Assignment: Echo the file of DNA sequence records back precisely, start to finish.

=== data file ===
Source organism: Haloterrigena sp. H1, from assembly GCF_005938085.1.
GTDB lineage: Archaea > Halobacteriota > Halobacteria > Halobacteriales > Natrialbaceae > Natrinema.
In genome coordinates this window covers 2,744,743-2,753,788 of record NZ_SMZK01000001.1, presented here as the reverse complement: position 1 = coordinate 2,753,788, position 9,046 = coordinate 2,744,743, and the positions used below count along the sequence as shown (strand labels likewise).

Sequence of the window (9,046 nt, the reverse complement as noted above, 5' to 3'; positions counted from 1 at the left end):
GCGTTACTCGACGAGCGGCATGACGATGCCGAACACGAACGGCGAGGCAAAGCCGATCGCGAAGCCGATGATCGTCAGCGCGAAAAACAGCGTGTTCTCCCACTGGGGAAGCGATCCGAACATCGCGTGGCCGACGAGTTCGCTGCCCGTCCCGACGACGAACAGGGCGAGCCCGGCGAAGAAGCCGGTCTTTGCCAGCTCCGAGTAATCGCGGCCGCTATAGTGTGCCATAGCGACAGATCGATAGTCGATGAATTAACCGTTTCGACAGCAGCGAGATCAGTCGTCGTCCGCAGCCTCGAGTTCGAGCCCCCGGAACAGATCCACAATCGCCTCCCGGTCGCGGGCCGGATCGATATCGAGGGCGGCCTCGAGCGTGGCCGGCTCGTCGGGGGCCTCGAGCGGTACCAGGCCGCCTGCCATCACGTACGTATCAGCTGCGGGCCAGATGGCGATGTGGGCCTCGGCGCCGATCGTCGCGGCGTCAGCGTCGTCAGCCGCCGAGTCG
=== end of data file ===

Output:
Source organism: Haloterrigena sp. H1, from assembly GCF_005938085.1.
GTDB lineage: Archaea > Halobacteriota > Halobacteria > Halobacteriales > Natrialbaceae > Natrinema.
In genome coordinates this window covers 2,744,743-2,753,788 of record NZ_SMZK01000001.1, presented here as the reverse complement: position 1 = coordinate 2,753,788, position 9,046 = coordinate 2,744,743, and the positions used below count along the sequence as shown (strand labels likewise).

Sequence of the window (9,046 nt, the reverse complement as noted above, 5' to 3'; positions counted from 1 at the left end):
GCGTTACTCGACGAGCGGCATGACGATGCCGAACACGAACGGCGAGGCAAAGCCGATCGCGAAGCCGATGATCGTCAGCGCGAAAAACAGCGTGTTCTCCCACTGGGGAAGCGATCCGAACATCGCGTGGCCGACGAGTTCGCTGCCCGTCCCGACGACGAACAGGGCGAGCCCGGCGAAGAAGCCGGTCTTTGCCAGCTCCGAGTAATCGCGGCCGCTATAGTGTGCCATAGCGACAGATCGATAGTCGATGAATTAACCGTTTCGACAGCAGCGAGATCAGTCGTCGTCCGCAGCCTCGAGTTCGAGCCCCCGGAACAGATCCACAATCGCCTCCCGGTCGCGGGCCGGATCGATATCGAGGGCGGCCTCGAGCGTGGCCGGCTCGTCGGGGGCCTCGAGCGGTACCAGGCCGCCTGCCATCACGTACGTATCAGCTGCGGGCCAGATGGCGATGTGGGCCTCGGCGCCGATCGTCGCGGCGTCAGCGTCGTCAGCCGCCGAGTCG